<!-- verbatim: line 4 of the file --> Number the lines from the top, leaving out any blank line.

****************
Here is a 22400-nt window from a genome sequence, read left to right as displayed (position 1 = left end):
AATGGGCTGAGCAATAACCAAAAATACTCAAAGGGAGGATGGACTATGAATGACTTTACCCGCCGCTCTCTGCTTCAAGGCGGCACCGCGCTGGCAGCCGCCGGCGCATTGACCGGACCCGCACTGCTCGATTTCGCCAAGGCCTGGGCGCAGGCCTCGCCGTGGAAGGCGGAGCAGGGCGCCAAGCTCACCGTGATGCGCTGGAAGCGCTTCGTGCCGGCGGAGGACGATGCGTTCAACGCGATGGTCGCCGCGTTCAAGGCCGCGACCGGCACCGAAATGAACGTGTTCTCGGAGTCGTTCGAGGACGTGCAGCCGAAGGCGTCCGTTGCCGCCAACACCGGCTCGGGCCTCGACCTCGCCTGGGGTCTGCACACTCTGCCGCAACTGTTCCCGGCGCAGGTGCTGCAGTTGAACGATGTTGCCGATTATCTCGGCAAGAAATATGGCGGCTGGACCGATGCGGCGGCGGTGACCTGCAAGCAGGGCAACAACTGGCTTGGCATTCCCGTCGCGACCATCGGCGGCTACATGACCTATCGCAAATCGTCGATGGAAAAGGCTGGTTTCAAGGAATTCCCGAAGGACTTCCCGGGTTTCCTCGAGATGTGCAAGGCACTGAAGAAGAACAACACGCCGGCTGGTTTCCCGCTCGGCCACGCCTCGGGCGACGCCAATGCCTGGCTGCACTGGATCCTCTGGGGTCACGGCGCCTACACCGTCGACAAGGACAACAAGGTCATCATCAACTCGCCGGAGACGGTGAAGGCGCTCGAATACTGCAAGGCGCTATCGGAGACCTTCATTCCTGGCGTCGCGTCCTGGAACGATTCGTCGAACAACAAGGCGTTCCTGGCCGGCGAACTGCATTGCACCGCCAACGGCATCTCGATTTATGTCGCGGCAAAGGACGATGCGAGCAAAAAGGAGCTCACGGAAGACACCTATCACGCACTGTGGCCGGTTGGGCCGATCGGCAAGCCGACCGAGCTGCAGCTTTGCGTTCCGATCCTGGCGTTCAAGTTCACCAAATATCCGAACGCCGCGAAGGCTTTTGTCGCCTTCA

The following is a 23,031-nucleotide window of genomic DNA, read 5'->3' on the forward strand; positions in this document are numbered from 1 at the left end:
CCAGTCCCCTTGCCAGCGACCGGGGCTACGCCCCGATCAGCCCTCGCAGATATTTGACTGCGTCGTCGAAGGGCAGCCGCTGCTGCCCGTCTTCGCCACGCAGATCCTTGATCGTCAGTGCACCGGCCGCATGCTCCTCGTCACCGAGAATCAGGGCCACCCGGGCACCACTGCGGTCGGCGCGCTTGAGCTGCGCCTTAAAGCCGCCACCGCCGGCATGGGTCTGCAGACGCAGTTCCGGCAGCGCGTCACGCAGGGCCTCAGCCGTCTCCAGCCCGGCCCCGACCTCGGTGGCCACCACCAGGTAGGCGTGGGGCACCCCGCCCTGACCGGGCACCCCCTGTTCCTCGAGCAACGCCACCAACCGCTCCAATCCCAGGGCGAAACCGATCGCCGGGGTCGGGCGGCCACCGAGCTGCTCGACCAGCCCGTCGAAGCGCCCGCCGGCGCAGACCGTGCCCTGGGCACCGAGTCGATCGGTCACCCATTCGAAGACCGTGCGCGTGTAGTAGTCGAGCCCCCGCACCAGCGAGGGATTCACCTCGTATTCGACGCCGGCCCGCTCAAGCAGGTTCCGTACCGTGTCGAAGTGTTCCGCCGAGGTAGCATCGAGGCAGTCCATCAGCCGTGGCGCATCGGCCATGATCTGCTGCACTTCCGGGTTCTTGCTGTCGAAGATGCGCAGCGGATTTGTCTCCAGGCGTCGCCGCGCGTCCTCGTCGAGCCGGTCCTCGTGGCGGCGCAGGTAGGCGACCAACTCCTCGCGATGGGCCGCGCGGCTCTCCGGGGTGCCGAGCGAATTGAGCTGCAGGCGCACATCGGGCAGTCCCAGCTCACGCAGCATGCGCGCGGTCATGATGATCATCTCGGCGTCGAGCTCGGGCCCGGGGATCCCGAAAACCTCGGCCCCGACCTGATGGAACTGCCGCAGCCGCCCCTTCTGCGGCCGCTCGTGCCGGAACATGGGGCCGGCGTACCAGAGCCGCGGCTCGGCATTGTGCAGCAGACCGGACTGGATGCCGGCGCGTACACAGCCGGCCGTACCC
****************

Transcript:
CCAGTCCCCTTGCCAGCGACCGGGGCTACGCCCCGATCAGCCCTCGCAGATATTTGACTGCGTCGTCGAAGGGCAGCCGCTGCTGCCCGTCTTCGCCACGCAGATCCTTGATCGTCAGTGCACCGGCCGCATGCTCCTCGTCACCGAGAATCAGGGCCACCCGGGCACCACTGCGGTCGGCGCGCTTGAGCTGCGCCTTAAAGCCGCCACCGCCGGCATGGGTCTGCAGACGCAGTTCCGGCAGCGCGTCACGCAGGGCCTCAGCCGTCTCCAGCCCGGCCCCGACCTCGGTGGCCACCACCAGGTAGGCGTGGGGCACCCCGCCCTGACCGGGCACCCCCTGTTCCTCGAGCAACGCCACCAACCGCTCCAATCCCAGGGCGAAACCGATCGCCGGGGTCGGGCGGCCACCGAGCTGCTCGACCAGCCCGTCGAAGCGCCCGCCGGCGCAGACCGTGCCCTGGGCACCGAGTCGATCGGTCACCCATTCGAAGACCGTGCGCGTGTAGTAGTCGAGCCCCCGCACCAGCGAGGGATTCACCTCGTATTCGACGCCGGCCCGCTCAAGCAGGTTCCGTACCGTGTCGAAGTGTTCCGCCGAGGTAGCATCGAGGCAGTCCATCAGCCGTGGCGCATCGGCCATGATCTGCTGCACTTCCGGGTTCTTGCTGTCGAAGATGCGCAGCGGATTTGTCTCCAGGCGTCGCCGCGCGTCCTCGTCGAGCCGGTCCTCGTGGCGGCGCAGGTAGGCGACCAACTCCTCGCGATGGGCCGCGCGGCTCTCCGGGGTGCCGAGCGAATTGAGCTGCAGGCGCACATCGGGCAGTCCCAGCTCACGCAGCATGCGCGCGGTCATGATGATCATCTCGGCGTCGAGCTCGGGCCCGGGGATCCCGAAAACCTCGGCCCCGACCTGATGGAACTGCCGCAGCCGCCCCTTCTGCGGCCGCTCGTGCCGGAACATGGGGCCGGCGTACCAGAGCCGCGGCTCGGCATTGTGCAGCAGACCGGACTGGATGCCGGCGCGTACACAGCCGGCCGTACCC